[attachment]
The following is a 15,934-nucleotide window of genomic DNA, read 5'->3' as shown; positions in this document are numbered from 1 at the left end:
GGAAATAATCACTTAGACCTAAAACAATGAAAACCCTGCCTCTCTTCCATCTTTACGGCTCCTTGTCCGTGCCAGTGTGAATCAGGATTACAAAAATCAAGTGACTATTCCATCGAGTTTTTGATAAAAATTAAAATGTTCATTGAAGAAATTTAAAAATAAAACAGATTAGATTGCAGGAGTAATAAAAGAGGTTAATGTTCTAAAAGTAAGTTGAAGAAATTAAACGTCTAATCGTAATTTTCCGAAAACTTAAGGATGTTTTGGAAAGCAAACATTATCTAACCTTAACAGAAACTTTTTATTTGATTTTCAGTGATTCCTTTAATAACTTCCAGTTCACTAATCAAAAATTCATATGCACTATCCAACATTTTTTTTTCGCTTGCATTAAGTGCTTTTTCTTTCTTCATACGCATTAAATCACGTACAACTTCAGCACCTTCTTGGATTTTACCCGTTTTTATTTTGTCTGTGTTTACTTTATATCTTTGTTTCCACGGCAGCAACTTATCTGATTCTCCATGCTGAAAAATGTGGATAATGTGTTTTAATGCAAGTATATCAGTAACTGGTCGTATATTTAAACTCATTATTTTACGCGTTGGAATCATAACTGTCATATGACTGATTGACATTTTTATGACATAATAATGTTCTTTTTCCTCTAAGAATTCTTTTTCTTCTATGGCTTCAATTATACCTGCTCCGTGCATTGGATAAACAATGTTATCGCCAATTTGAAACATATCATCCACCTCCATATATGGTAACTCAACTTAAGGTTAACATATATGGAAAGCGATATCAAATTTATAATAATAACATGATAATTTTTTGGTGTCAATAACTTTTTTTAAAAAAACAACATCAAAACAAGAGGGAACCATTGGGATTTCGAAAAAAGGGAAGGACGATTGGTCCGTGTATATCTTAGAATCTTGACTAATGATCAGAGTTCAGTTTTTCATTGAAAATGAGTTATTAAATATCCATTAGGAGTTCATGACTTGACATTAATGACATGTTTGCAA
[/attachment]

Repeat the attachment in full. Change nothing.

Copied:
The following is a 15,934-nucleotide window of genomic DNA, read 5'->3' as shown; positions in this document are numbered from 1 at the left end:
GGAAATAATCACTTAGACCTAAAACAATGAAAACCCTGCCTCTCTTCCATCTTTACGGCTCCTTGTCCGTGCCAGTGTGAATCAGGATTACAAAAATCAAGTGACTATTCCATCGAGTTTTTGATAAAAATTAAAATGTTCATTGAAGAAATTTAAAAATAAAACAGATTAGATTGCAGGAGTAATAAAAGAGGTTAATGTTCTAAAAGTAAGTTGAAGAAATTAAACGTCTAATCGTAATTTTCCGAAAACTTAAGGATGTTTTGGAAAGCAAACATTATCTAACCTTAACAGAAACTTTTTATTTGATTTTCAGTGATTCCTTTAATAACTTCCAGTTCACTAATCAAAAATTCATATGCACTATCCAACATTTTTTTTTCGCTTGCATTAAGTGCTTTTTCTTTCTTCATACGCATTAAATCACGTACAACTTCAGCACCTTCTTGGATTTTACCCGTTTTTATTTTGTCTGTGTTTACTTTATATCTTTGTTTCCACGGCAGCAACTTATCTGATTCTCCATGCTGAAAAATGTGGATAATGTGTTTTAATGCAAGTATATCAGTAACTGGTCGTATATTTAAACTCATTATTTTACGCGTTGGAATCATAACTGTCATATGACTGATTGACATTTTTATGACATAATAATGTTCTTTTTCCTCTAAGAATTCTTTTTCTTCTATGGCTTCAATTATACCTGCTCCGTGCATTGGATAAACAATGTTATCGCCAATTTGAAACATATCATCCACCTCCATATATGGTAACTCAACTTAAGGTTAACATATATGGAAAGCGATATCAAATTTATAATAATAACATGATAATTTTTTGGTGTCAATAACTTTTTTTAAAAAAACAACATCAAAACAAGAGGGAACCATTGGGATTTCGAAAAAAGGGAAGGACGATTGGTCCGTGTATATCTTAGAATCTTGACTAATGATCAGAGTTCAGTTTTTCATTGAAAATGAGTTATTAAATATCCATTAGGAGTTCATGACTTGACATTAATGACATGTTTGCAA